TARGET 8: Medical transparency bill struggles to pass Missouri legislature

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JEFFERSON CITY - After discovering that the hospital where her son died had a futility policy, Sheryl Crosier decided she wanted to help prevent other mothers from discovering these policies after life altering decisions had already been made. Crosier partnered with Rep. Bill Kid, R- Independence to sponsor House Bill 1915, or Simon's Law. 

"Simon's law is a parental rights bill," Kidd said. "Parents deserve the right to make these big decisions for their children, not hospital staff members who don't know them."

"Simon's Law"

 The bill has five main points: 

  1. The law would be called "Simon's Law".
  2. Hospitals with futility policies would have to disclose the policy if asked by a patient or a prospective patient. 
  3. Hospitals would need parental consent before placing a Do-Not-Resuscitate Order on a minor's medical file.
  4. Hospitals would need parental consent before withholding nutrients and care from a minor futile patient. 
  5. Hospitals would not be required to have futility policies. 

"Simon's law does not aim to tell hospitals whether or not they can have a futility policy," Crosier said. "It's just saying the hospitals would have to disclose them so that parents could then make educated decisions. 

Simon's Law in Missouri

The bill was heard by the Standing House Committee on Health and Mental Health Policy in February. There are 27 pages of written testimony from the hearing.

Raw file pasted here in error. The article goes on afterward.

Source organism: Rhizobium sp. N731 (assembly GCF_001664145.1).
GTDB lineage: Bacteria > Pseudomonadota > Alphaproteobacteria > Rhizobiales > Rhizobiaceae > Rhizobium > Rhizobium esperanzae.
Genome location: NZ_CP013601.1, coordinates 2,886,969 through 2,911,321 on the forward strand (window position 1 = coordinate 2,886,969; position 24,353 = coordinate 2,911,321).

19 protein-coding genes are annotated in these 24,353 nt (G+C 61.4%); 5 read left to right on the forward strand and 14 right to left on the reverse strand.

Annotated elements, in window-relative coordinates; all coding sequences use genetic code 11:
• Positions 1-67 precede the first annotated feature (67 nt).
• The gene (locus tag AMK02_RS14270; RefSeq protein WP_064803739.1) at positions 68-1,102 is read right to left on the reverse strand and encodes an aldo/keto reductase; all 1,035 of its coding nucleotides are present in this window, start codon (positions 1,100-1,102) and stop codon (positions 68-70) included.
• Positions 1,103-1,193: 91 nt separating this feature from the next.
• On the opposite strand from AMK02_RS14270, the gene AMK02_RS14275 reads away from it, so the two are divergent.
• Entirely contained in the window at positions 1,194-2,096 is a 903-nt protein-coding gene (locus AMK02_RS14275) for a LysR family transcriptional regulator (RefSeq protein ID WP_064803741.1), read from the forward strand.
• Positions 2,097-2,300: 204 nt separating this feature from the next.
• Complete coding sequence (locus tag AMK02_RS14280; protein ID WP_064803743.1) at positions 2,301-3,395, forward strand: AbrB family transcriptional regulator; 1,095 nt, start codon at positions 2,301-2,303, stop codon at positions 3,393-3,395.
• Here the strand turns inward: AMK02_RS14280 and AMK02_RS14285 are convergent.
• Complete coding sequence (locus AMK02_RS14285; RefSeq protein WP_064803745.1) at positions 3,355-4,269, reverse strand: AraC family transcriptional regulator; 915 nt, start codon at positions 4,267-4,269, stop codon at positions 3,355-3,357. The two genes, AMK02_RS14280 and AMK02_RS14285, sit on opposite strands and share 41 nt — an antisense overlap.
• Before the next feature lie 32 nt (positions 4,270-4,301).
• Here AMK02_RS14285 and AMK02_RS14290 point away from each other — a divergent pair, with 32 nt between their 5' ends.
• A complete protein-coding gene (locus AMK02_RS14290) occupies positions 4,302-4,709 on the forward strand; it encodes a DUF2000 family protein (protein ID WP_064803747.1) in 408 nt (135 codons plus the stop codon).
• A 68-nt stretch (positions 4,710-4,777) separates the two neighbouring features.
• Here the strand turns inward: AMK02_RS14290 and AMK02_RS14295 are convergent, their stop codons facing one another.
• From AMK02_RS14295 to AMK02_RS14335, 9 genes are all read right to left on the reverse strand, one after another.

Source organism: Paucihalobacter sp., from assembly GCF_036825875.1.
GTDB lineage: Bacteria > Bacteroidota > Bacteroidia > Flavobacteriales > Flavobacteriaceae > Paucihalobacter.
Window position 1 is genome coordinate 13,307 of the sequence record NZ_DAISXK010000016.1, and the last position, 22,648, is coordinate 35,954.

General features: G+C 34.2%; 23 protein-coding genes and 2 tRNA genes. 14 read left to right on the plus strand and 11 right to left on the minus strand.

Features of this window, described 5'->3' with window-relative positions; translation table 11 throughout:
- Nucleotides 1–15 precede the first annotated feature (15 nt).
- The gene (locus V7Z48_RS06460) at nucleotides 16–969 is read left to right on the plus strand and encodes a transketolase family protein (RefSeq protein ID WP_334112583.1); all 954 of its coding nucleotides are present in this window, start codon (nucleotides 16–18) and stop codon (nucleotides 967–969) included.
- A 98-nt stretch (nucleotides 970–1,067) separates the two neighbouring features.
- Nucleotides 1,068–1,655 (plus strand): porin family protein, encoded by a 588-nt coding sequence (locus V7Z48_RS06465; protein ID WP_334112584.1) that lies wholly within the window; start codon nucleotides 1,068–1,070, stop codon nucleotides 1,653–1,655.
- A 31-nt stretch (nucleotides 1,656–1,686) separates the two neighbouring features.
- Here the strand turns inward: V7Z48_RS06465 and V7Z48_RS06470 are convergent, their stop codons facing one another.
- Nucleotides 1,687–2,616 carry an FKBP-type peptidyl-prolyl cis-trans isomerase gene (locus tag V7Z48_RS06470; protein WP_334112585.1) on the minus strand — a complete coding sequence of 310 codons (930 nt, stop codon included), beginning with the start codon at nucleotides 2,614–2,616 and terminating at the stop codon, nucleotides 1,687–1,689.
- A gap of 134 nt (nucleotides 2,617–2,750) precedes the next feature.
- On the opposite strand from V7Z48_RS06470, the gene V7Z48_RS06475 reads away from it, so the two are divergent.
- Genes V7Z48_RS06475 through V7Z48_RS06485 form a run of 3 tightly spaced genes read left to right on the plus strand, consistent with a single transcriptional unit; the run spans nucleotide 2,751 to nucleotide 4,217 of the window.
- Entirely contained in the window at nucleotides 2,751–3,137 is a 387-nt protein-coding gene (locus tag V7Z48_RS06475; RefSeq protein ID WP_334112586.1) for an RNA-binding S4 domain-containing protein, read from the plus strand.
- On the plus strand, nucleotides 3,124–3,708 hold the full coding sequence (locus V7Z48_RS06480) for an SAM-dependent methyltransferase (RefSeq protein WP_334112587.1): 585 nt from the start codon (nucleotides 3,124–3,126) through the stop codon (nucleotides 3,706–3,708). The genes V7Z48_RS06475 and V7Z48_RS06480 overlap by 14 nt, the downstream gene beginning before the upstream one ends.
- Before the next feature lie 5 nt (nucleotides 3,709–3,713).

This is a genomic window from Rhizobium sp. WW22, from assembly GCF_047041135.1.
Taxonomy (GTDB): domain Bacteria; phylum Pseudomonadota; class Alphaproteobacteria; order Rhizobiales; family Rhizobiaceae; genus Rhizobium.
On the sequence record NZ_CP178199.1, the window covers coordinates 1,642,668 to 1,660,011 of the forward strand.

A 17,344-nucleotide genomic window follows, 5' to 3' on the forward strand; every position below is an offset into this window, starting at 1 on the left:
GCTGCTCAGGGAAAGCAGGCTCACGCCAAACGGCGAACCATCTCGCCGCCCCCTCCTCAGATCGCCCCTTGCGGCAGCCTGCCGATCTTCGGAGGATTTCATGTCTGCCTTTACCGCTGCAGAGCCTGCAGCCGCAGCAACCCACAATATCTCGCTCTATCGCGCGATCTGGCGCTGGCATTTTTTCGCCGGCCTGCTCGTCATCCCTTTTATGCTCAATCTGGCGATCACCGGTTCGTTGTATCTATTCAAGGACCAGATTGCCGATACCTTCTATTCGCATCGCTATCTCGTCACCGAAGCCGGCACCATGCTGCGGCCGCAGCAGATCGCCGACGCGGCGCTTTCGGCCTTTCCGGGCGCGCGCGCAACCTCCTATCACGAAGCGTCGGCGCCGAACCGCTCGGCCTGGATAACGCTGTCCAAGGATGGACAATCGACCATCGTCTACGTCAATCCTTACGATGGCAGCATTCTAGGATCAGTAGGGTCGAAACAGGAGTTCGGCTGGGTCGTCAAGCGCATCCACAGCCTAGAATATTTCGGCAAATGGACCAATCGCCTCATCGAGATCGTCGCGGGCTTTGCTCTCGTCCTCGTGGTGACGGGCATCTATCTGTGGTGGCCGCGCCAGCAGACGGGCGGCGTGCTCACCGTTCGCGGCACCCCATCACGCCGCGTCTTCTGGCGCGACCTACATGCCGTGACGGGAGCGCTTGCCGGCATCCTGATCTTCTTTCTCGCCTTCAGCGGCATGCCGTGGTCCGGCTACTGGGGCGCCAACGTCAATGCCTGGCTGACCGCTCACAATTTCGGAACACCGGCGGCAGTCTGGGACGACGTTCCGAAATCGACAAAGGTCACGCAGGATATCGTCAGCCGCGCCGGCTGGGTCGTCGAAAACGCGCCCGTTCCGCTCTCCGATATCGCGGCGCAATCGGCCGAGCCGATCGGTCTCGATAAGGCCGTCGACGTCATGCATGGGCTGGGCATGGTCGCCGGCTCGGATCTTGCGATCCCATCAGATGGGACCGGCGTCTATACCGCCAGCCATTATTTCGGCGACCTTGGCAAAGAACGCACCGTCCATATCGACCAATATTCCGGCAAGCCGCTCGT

Nine of the witnesses who testified were in support of the bill, while the other five were in opposition. All five opposing witnesses at the Simon's Law hearing were representatives from different hospitals in Missouri. 

The Arguments

The witnesses who supported the bill at the hearing included Crosier, other mothers and pro-life organizations.

One statement read, "My parental rights were violated."

There were multiple stories of parents who lost their children to genetic disorders and believe unregulated futility policies kept the children from receiving optimal care.

The opposing arguments stated that the bill would inhibit medical staff from being able to communicate effectively with parents and families of patients with futile care.

One opposing testimony stated, "Making life-altering decisions is completely difficult and complex for families and to make these more complicated will only add to family distress."

The bill has still not been voted on.

Simon's Law in Kansas

Although Simon's Law has yet to be voted on Missouri, it passed through the Kansas senate committee and is making its way through the house.

Dr. Frederick said he believes the lack of opposition to the bill in Kansas is due to the medical community there not being aware of it. He said he believes more opposition will arise as the bill continues to move up.

Moving Forward

Kidd said he hopes to get Simon's Law will be assigned to a new committee next session.

Although she said she currently does not see much hope for Simon's Law in this legislative session, Crosier is excited about the progress it made in Kansas and hopes it spreads to other states. She said she hopes to continue to open the conversation and push parents to ask more questions.